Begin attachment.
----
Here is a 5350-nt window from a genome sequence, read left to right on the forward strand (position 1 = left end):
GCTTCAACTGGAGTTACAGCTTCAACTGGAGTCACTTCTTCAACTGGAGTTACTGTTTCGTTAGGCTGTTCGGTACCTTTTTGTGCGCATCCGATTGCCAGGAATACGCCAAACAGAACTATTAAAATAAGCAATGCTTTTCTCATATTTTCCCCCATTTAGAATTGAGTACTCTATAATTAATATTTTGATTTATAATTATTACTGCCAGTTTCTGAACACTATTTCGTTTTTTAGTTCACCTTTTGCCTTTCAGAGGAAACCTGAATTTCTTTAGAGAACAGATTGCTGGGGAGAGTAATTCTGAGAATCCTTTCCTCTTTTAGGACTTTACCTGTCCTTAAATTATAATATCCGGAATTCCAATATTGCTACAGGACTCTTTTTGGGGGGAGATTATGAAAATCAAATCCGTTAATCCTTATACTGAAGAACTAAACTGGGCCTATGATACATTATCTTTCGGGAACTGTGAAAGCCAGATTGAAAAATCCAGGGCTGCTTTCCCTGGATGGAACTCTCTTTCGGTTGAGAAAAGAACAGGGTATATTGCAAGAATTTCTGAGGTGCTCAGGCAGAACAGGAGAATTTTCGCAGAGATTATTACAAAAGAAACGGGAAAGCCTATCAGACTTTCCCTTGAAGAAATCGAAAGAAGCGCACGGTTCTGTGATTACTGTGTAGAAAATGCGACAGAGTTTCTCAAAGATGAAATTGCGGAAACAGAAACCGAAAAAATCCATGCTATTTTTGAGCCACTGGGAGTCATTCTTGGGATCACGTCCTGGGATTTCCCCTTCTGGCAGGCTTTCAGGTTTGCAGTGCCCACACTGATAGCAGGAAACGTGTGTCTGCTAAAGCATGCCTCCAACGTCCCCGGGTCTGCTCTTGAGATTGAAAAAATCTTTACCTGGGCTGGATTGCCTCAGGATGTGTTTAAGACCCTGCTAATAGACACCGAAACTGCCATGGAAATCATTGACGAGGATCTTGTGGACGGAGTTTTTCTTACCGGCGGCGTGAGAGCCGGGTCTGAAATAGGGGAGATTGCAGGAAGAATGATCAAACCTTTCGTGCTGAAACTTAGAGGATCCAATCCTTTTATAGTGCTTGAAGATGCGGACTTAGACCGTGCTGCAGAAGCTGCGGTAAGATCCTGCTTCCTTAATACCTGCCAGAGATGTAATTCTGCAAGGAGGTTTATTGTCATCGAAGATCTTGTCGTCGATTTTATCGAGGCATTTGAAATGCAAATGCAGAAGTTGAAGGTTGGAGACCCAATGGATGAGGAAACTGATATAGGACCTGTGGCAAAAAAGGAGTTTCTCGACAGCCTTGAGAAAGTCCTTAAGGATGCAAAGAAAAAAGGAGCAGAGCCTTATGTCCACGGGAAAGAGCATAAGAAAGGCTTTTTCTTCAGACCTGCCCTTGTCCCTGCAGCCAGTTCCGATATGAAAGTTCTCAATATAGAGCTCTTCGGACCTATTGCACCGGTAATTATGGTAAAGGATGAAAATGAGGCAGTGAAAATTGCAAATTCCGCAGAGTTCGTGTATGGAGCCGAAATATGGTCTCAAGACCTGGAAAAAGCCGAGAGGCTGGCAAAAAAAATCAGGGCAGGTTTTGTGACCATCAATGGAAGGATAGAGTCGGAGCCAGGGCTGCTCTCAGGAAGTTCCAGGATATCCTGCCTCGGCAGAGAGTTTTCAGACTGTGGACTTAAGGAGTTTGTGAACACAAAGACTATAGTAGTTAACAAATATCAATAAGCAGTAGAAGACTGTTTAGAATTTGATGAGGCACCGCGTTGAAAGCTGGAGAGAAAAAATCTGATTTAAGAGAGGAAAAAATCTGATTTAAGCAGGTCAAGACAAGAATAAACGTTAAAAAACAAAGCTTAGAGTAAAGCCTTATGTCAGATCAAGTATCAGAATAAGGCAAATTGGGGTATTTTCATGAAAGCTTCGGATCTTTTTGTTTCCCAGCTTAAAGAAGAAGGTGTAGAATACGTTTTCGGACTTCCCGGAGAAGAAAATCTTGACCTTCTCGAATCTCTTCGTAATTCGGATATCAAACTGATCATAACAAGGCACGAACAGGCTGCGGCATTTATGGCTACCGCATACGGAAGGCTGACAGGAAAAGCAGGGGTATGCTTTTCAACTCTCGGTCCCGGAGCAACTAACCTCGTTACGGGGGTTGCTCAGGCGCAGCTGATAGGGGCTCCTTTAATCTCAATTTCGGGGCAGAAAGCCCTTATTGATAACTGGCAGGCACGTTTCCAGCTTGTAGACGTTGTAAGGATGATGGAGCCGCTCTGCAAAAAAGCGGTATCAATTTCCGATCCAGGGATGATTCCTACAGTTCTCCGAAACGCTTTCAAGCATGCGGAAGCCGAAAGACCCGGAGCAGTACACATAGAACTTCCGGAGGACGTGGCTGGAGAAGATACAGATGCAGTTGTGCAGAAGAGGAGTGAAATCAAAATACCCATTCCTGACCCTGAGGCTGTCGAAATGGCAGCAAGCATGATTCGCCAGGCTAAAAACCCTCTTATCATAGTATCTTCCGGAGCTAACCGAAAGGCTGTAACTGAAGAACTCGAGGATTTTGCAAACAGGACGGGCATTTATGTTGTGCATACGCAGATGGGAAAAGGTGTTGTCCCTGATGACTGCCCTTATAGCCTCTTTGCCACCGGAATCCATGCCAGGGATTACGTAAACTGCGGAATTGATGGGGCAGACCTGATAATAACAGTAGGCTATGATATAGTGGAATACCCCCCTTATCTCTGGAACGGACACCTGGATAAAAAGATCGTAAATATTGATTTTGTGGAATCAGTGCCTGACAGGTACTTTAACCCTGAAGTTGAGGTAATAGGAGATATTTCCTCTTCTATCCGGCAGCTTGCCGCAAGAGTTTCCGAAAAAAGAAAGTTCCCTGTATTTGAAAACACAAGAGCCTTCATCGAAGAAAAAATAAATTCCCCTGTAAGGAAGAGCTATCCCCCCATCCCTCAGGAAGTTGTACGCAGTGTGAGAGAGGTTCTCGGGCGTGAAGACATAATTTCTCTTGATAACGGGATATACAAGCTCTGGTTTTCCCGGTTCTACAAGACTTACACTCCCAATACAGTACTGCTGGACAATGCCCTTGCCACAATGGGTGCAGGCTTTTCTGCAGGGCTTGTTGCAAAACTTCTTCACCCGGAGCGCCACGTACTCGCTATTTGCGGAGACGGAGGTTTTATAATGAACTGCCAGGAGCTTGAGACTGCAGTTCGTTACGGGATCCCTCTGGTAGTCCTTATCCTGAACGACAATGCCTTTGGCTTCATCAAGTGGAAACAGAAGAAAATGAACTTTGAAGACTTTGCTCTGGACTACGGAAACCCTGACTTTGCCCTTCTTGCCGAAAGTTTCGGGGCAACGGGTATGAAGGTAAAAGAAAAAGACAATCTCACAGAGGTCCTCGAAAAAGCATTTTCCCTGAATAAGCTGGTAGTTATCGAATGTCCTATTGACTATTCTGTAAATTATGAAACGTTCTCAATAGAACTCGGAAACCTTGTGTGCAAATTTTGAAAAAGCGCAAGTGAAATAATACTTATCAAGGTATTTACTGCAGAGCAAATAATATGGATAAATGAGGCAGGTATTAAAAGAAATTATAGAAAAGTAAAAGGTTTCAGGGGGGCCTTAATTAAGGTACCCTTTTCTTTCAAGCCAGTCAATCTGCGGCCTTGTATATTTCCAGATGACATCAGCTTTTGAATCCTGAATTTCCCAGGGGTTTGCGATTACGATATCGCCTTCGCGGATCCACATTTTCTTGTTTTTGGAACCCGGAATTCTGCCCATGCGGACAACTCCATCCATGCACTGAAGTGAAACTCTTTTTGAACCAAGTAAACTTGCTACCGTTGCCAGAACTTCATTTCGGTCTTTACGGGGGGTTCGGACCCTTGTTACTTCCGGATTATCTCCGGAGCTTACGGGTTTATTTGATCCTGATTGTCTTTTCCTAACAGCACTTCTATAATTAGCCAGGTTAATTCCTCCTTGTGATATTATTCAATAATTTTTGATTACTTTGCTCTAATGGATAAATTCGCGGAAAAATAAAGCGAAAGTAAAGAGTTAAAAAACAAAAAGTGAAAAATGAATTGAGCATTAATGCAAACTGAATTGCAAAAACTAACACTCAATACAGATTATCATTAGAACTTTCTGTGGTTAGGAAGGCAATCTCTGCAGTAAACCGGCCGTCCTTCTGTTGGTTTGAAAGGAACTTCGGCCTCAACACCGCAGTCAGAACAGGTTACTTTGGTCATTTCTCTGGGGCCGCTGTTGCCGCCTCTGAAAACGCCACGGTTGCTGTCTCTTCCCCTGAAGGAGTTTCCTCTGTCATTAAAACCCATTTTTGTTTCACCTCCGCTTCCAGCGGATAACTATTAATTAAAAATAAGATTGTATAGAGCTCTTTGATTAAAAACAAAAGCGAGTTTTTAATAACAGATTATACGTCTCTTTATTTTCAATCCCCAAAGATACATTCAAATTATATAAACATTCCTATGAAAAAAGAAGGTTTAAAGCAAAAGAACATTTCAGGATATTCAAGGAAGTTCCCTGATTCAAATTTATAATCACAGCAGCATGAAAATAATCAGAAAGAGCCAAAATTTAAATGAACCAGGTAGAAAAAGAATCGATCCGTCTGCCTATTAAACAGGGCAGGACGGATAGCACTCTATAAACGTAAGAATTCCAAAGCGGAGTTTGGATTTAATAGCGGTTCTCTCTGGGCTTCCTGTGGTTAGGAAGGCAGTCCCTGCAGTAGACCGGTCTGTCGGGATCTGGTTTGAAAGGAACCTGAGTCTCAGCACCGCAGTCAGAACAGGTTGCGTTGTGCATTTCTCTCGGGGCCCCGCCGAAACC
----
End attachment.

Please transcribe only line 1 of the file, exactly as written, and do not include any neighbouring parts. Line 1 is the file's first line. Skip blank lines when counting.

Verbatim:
Here is a 5350-nt window from a genome sequence, read left to right on the forward strand (position 1 = left end):